RURAL REFLECTIONS Rural Reflections Radio
Here is this week's<a href="http://grantnelson00.tripod.com/sitebuildercontent/sitebuilderfiles/lettertodaveapril2012.mp3">
Rural Reflections Radio Program</a>... Posted on 4/26/12 at 1:08 PM
The Norway-North Dakota connection founded by 19th-century immigrants and “greased” by more recent ties in oil development continues to grow, as UND and the University of Bergen, Norway, look to establish a student, faculty and research exchange.
Lorin Bakken recalls it was 2007 when he began seeing his name in the newspaper and on TV frequently as the oil boom started to heat up. Since then, his family name has become synonymous with oil and opportunity.
The Bakken Formation’s oil bonanza was triggered eons ago in a story involving a cast of millions, earthly upheavals, heat and pressure — lots and lots of pressure. It’s actually a very depressing story. In a good way. Good for oil development, at least.
A typical well drilled in North Dakota's rich Bakken and Three Forks formations will produce about 540,000 barrels of oil during its 29-year lifespan and will generate more than $20 million in net profit, according to state Department of Mineral Resources data.
Rick Santorum, who has emerged in polls as the latest rival to Mitt Romney’s lead, will appear today for a town hall meeting and energy roundtable in Tioga, in the Bakken Formation, and for a campaign rally in Fargo.
Ron Ness, president of the North Dakota Petroleum Council, said Friday in Grand Forks that “there has got to be an educational process” to reassure the public about the health and environmental safety of hydraulic fracturing as the process is employed here.
Get in the flow or get out of the way. Today those might seem to be the only options in Alexander, N.D., which scarcely topped 200 residents in the latest official census. But, like the number of semi-trailers rolling through the town daily, estimated to be as high as 8,000 every 24 hours, Alexander has grown too.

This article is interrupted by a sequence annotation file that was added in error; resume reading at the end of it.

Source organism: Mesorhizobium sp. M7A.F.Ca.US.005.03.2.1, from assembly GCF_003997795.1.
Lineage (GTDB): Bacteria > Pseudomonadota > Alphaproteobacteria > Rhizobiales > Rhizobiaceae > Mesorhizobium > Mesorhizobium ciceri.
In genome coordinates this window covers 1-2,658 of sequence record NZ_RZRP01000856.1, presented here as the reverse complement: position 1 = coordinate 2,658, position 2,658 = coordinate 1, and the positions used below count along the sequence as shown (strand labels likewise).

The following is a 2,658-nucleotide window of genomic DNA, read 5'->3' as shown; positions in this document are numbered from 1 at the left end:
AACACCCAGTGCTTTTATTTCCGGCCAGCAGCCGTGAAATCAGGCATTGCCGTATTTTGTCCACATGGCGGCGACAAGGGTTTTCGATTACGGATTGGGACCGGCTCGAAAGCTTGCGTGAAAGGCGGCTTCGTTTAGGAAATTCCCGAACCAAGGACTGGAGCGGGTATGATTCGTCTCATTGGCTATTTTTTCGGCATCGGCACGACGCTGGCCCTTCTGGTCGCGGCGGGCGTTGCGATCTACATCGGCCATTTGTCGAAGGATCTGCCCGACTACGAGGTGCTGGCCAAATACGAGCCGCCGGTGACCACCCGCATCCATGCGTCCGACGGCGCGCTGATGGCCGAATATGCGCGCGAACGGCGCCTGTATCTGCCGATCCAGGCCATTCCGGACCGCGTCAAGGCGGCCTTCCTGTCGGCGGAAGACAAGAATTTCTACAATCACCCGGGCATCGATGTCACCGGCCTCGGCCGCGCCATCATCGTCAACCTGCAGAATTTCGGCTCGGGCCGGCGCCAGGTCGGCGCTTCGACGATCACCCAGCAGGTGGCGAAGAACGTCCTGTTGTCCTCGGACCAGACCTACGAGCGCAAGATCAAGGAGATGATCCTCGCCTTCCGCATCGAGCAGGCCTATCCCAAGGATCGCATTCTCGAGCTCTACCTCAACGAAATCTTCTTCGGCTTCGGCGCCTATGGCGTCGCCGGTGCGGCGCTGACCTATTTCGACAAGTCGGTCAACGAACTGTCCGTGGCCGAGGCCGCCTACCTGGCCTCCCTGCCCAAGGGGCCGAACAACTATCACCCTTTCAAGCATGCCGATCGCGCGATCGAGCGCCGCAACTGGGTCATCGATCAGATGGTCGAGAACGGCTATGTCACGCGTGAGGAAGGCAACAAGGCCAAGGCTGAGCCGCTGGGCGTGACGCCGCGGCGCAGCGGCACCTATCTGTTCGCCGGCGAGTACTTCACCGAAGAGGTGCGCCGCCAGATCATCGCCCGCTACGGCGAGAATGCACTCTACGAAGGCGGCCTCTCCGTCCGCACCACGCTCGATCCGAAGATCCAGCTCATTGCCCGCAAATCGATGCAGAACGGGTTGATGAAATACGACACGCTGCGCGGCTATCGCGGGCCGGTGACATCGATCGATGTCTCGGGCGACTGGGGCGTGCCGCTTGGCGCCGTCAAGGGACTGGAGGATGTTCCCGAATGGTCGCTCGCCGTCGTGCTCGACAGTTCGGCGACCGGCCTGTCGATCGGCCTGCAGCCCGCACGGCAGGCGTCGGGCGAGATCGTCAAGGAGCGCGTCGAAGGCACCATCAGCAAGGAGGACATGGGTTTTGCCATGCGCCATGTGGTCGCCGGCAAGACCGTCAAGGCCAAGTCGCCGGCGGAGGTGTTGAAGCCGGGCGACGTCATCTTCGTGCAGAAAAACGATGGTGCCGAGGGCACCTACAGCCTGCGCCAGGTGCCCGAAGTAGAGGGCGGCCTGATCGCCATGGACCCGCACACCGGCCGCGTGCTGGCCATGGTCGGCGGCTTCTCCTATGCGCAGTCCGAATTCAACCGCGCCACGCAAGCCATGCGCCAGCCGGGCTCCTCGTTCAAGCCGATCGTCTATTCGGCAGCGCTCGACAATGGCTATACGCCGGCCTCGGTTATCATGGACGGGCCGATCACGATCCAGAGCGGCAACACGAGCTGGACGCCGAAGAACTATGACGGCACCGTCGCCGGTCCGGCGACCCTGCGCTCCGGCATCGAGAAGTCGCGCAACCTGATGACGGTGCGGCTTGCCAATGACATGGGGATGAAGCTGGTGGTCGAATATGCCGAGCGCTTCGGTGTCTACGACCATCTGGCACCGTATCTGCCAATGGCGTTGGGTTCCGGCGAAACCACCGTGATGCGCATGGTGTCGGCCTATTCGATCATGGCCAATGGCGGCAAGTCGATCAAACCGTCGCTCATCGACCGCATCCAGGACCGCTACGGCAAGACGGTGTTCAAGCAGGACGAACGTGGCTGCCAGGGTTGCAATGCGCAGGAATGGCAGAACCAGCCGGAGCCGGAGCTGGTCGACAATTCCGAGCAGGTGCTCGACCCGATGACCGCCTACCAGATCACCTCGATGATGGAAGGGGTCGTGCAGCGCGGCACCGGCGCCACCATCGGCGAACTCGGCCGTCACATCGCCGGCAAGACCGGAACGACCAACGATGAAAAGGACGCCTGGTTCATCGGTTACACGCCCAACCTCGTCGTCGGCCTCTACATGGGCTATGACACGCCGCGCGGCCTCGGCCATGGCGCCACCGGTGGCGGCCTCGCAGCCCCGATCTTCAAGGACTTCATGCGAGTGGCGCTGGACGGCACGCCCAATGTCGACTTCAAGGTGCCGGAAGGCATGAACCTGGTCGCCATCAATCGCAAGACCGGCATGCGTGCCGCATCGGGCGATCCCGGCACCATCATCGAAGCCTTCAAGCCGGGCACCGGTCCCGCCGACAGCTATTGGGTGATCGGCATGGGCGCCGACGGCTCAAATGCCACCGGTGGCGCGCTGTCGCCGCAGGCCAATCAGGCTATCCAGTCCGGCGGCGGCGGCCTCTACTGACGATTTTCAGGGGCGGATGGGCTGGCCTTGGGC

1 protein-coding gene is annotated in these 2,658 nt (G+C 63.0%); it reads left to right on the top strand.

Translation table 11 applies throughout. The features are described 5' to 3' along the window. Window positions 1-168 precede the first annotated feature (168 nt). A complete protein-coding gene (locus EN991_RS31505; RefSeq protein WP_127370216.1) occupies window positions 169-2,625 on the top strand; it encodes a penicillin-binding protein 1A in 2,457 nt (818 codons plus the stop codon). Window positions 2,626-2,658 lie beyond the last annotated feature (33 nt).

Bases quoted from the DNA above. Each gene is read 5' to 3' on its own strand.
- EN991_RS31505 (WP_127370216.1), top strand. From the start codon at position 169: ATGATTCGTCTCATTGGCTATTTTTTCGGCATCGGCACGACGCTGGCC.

Despite anti-pipeline activists’ claims, the benefits of the project pretty clearly outweigh the costs. When civil-rights demonstrators marched, chanted and got themselves arrested in the 1950s and 1960s, Americans paid attention. Voters saw the the segregated lunch counters, the “Whites Only” water fountains and other relics of Jim Crow discrimination, and acted.
Drilling, production had been slowed by wet spring North Dakota’s Oil Patch has mostly geared back up from setbacks related to the wet spring and unusual flooding across the western part of the state. As of Wednesday, a record 184 rigs were drilling new holes, said Bruce Hicks, assistant director of the oil and gas division of the state’s Department of Mineral Resources, which regulates the Oil Patch. Daily and monthly production is back at a record level.
U.S. Geological Survey offers answers to frequently asked questions about the Bakken Formation Will the oil gushing from the Bakken Formation in western North Dakota someday free the United States from dependence on foreign oil? Just how much oil is out there? Does the Bakken contain more oil than Saudi Arabia?
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